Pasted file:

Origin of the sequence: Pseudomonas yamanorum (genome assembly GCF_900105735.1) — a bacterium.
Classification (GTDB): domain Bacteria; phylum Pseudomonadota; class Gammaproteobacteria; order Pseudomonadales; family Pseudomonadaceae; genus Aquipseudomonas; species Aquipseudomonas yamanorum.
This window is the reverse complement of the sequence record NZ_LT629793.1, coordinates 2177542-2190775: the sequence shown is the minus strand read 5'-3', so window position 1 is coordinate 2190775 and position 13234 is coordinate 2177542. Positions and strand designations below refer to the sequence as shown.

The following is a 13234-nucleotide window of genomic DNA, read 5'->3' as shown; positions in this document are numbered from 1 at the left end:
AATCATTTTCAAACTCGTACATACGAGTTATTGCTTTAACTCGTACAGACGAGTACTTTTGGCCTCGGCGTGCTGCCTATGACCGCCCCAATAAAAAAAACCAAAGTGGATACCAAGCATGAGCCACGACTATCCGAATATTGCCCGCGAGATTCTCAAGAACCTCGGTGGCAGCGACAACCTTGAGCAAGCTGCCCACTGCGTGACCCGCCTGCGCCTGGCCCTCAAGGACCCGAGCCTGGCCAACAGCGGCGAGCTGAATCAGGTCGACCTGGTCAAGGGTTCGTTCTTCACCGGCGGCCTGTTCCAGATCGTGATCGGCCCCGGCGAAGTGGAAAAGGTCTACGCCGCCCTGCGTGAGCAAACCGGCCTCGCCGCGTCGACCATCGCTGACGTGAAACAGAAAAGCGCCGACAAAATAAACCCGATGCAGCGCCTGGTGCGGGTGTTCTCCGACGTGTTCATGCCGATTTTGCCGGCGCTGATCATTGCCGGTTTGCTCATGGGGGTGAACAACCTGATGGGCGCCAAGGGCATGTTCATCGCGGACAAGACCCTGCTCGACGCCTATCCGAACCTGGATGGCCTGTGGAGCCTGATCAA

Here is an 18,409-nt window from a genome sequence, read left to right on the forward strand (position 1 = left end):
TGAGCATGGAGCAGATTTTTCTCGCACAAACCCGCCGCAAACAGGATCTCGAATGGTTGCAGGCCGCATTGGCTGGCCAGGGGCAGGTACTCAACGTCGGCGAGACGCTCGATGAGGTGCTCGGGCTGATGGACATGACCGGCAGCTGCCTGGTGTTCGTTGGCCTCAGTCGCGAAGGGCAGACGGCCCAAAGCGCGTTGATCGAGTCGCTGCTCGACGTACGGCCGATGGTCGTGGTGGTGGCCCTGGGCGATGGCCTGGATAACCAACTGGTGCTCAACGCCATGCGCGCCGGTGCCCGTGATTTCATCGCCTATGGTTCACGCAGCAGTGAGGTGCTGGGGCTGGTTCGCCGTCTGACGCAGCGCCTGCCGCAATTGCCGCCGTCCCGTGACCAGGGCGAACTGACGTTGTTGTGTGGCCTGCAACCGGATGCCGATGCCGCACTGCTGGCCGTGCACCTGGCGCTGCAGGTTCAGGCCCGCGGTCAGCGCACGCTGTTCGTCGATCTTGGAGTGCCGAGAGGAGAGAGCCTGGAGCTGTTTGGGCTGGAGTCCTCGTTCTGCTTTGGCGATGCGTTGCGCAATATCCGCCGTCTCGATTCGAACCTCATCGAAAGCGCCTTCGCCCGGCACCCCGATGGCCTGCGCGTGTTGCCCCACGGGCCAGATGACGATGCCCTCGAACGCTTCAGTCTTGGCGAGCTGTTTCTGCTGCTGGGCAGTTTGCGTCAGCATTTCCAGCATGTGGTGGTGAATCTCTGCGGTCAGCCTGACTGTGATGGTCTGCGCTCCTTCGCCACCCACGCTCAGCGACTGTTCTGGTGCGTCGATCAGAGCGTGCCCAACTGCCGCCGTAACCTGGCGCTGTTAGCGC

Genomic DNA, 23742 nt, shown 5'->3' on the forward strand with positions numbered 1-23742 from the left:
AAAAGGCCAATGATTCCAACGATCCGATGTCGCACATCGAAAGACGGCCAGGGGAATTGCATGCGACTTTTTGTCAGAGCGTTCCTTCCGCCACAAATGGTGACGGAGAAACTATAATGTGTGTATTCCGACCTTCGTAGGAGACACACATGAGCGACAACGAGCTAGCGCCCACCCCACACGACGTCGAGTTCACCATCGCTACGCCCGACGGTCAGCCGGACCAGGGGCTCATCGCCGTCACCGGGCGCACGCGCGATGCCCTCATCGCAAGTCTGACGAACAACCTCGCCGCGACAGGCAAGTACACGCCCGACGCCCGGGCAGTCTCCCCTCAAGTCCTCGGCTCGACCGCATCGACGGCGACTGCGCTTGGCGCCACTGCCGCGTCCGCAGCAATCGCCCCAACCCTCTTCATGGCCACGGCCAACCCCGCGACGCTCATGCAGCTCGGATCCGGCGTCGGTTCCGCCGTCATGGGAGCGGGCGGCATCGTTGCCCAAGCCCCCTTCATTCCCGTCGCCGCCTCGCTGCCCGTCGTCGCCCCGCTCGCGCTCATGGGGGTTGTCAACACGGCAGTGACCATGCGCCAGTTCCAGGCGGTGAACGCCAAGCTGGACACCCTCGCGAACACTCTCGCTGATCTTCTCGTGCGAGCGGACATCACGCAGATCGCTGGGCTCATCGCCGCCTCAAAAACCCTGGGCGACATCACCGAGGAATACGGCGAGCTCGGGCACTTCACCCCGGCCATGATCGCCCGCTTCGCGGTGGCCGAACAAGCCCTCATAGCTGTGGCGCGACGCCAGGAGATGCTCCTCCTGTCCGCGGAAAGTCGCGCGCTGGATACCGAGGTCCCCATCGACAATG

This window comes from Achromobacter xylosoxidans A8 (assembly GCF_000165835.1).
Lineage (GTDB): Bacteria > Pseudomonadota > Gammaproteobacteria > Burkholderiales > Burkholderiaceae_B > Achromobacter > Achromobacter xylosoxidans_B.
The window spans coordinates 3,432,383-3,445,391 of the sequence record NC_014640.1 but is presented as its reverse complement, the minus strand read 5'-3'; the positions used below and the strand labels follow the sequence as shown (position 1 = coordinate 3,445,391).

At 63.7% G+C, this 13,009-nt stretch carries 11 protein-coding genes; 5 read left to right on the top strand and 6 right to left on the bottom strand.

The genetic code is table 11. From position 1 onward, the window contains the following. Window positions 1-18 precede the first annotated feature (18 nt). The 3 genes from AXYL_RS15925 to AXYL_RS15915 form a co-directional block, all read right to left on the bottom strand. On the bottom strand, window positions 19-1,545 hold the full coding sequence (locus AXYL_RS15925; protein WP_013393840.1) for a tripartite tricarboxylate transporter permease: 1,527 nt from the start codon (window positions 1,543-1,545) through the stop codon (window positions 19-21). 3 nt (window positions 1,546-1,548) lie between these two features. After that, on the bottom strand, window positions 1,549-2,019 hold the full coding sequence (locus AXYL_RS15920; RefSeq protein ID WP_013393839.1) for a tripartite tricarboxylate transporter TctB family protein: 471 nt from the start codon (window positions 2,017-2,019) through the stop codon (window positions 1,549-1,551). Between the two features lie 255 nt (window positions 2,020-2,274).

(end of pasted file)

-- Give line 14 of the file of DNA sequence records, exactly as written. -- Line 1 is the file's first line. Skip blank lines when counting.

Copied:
The genetic code is table 11. From position 1 onward, the window contains the following. Window positions 1-18 precede the first annotated feature (18 nt). The 3 genes from AXYL_RS15925 to AXYL_RS15915 form a co-directional block, all read right to left on the bottom strand. On the bottom strand, window positions 19-1,545 hold the full coding sequence (locus AXYL_RS15925; protein WP_013393840.1) for a tripartite tricarboxylate transporter permease: 1,527 nt from the start codon (window positions 1,543-1,545) through the stop codon (window positions 19-21). 3 nt (window positions 1,546-1,548) lie between these two features. After that, on the bottom strand, window positions 1,549-2,019 hold the full coding sequence (locus AXYL_RS15920; RefSeq protein ID WP_013393839.1) for a tripartite tricarboxylate transporter TctB family protein: 471 nt from the start codon (window positions 2,017-2,019) through the stop codon (window positions 1,549-1,551). Between the two features lie 255 nt (window positions 2,020-2,274).